How does an iceberg form?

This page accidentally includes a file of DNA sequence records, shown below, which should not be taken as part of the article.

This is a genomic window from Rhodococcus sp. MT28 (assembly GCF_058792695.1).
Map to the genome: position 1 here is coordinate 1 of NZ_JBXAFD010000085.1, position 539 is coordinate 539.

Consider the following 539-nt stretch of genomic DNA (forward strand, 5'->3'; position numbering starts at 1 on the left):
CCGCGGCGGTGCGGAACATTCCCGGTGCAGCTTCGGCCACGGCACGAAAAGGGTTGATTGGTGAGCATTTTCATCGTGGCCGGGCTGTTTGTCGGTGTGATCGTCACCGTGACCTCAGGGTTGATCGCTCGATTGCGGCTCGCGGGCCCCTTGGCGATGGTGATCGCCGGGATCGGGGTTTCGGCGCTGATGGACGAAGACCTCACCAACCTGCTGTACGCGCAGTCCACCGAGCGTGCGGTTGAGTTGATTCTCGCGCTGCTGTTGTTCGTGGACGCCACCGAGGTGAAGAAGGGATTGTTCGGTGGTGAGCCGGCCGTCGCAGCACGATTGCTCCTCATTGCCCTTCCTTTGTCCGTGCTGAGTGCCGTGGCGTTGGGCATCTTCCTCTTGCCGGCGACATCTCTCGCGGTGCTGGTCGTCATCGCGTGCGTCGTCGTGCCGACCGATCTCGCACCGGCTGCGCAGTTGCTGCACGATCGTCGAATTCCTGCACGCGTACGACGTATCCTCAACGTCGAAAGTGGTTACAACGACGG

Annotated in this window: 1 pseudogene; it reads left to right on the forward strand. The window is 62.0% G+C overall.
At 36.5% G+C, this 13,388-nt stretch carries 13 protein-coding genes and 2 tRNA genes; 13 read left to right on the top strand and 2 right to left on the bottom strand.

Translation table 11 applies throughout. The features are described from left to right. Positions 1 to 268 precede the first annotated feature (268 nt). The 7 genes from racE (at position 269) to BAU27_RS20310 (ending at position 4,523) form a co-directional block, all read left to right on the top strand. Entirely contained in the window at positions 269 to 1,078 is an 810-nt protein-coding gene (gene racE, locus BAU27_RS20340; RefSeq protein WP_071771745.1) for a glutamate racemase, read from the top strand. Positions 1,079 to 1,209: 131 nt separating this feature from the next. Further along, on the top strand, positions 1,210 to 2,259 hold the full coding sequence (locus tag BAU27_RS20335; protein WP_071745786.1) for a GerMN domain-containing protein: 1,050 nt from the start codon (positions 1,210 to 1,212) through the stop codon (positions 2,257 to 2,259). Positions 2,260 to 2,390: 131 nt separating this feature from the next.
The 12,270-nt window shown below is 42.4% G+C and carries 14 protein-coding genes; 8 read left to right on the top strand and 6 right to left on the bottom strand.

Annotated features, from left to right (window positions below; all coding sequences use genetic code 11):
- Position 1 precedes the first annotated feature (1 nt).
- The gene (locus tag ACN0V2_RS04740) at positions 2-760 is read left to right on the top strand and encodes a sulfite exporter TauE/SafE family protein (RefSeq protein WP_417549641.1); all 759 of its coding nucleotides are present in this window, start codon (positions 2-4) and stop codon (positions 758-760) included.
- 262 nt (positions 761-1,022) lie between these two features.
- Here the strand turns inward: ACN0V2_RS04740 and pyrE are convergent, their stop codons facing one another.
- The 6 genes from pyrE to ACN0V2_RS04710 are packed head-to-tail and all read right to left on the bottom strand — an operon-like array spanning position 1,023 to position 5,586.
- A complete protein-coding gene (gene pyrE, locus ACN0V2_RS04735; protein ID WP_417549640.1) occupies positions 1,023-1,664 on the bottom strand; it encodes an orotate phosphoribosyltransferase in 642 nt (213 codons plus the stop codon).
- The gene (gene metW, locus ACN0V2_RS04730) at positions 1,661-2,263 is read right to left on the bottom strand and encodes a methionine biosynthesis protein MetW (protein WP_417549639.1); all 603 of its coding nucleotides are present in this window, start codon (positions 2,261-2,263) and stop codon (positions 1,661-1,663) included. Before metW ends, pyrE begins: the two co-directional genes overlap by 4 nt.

A iceberg is a fragment of a glacier floating about in the sea. If a glacier on the coast pushes out into the sea faster than it wastes away, a mass. of ice breaks off sooner or later and floats away. The floating ice is then called an iceberg. The icebergs of the North Atlantic are formed chiefly on the shores of Greenland. Some of the blocks measure a mile or more across, and are from 1,200 to 1,500 feet in thickness. As ice is lighter than water an iceberg floats like a chip, but it should be remembered that only the small end is above water, possibly one-tenth of the bulk. An iceberg extends five or six times as far beneath the surface of the water as it does above. The warm waters which prevail along the north-western coast of Europe melt the icebergs before they drift farther south than 70° of north latitude. On the American coast they drift as far south as the banks of New-foundland. Seen in the daytime and in clear weather, icebergs are often very beautiful. Minarets and towers glitter in the sun like fairy work, but they are none the less a source of real danger to ships, especially in dark nights and amidst the fogs that prevail. As icebergs are formed on land their water is fresh and is often relied upon for use on board ship. An iceberg must be approached with caution, however, because splinters and slivers are likely to fall at any time. Although the North Pa­cific Ocean is approached by magnificent glaciers, icebergs are by no means so prominent as in the North Atlantic. The ice­bergs of the southern hemisphere, if we except the region of Cape Horn, seldom interfere with navigation.